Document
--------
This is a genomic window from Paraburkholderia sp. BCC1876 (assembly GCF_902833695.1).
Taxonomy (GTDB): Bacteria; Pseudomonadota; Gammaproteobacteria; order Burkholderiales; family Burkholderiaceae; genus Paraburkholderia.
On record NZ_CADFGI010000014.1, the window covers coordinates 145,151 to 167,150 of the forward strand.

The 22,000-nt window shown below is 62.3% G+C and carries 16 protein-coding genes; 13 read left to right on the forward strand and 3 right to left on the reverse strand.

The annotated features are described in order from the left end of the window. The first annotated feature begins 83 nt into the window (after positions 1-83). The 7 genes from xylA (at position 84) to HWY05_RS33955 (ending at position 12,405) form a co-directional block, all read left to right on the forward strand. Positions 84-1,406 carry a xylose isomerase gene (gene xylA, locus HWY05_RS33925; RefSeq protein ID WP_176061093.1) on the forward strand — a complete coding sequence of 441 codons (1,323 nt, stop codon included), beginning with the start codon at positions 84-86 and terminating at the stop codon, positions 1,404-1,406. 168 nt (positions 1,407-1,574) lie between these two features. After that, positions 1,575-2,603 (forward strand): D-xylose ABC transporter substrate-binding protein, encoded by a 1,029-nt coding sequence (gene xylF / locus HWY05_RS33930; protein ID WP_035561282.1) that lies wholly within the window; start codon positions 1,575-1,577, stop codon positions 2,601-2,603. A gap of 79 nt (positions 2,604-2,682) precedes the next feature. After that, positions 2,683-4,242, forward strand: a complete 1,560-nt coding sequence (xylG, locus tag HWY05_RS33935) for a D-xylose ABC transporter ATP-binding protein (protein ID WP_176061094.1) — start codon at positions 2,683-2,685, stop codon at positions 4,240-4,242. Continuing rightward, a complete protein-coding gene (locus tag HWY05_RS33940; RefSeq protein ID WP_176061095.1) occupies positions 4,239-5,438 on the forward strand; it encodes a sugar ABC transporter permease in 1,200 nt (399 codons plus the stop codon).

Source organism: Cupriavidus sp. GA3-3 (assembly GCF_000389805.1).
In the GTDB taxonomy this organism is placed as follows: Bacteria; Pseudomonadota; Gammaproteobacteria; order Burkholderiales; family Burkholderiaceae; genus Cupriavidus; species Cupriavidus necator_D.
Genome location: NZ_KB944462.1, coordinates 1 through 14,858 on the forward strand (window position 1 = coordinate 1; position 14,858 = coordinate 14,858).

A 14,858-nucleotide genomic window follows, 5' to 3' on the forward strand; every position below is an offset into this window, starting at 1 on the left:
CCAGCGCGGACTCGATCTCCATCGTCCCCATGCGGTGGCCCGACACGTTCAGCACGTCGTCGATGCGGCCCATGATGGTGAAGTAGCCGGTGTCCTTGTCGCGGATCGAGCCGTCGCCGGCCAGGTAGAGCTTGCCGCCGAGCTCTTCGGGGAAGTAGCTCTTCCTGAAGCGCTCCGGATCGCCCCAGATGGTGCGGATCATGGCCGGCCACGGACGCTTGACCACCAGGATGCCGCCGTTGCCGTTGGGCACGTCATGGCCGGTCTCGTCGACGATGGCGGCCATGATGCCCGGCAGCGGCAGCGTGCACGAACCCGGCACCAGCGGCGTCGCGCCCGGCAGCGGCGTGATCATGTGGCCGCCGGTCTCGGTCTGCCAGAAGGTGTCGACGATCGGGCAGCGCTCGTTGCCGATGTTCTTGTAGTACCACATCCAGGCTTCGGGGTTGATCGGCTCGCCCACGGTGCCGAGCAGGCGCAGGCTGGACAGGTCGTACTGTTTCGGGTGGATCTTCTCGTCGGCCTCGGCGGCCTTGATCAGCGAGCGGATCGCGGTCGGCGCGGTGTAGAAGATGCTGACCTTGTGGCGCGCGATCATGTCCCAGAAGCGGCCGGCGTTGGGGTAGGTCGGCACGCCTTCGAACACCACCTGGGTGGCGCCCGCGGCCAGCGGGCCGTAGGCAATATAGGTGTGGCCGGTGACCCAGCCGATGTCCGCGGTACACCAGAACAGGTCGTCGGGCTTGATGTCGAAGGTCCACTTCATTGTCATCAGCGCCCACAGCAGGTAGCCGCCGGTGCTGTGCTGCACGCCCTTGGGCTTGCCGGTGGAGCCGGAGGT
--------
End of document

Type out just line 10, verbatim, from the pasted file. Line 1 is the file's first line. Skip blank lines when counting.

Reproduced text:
CCAGCGCGGACTCGATCTCCATCGTCCCCATGCGGTGGCCCGACACGTTCAGCACGTCGTCGATGCGGCCCATGATGGTGAAGTAGCCGGTGTCCTTGTCGCGGATCGAGCCGTCGCCGGCCAGGTAGAGCTTGCCGCCGAGCTCTTCGGGGAAGTAGCTCTTCCTGAAGCGCTCCGGATCGCCCCAGATGGTGCGGATCATGGCCGGCCACGGACGCTTGACCACCAGGATGCCGCCGTTGCCGTTGGGCACGTCATGGCCGGTCTCGTCGACGATGGCGGCCATGATGCCCGGCAGCGGCAGCGTGCACGAACCCGGCACCAGCGGCGTCGCGCCCGGCAGCGGCGTGATCATGTGGCCGCCGGTCTCGGTCTGCCAGAAGGTGTCGACGATCGGGCAGCGCTCGTTGCCGATGTTCTTGTAGTACCACATCCAGGCTTCGGGGTTGATCGGCTCGCCCACGGTGCCGAGCAGGCGCAGGCTGGACAGGTCGTACTGTTTCGGGTGGATCTTCTCGTCGGCCTCGGCGGCCTTGATCAGCGAGCGGATCGCGGTCGGCGCGGTGTAGAAGATGCTGACCTTGTGGCGCGCGATCATGTCCCAGAAGCGGCCGGCGTTGGGGTAGGTCGGCACGCCTTCGAACACCACCTGGGTGGCGCCCGCGGCCAGCGGGCCGTAGGCAATATAGGTGTGGCCGGTGACCCAGCCGATGTCCGCGGTACACCAGAACAGGTCGTCGGGCTTGATGTCGAAGGTCCACTTCATTGTCATCAGCGCCCACAGCAGGTAGCCGCCGGTGCTGTGCTGCACGCCCTTGGGCTTGCCGGTGGAGCCGGAGGT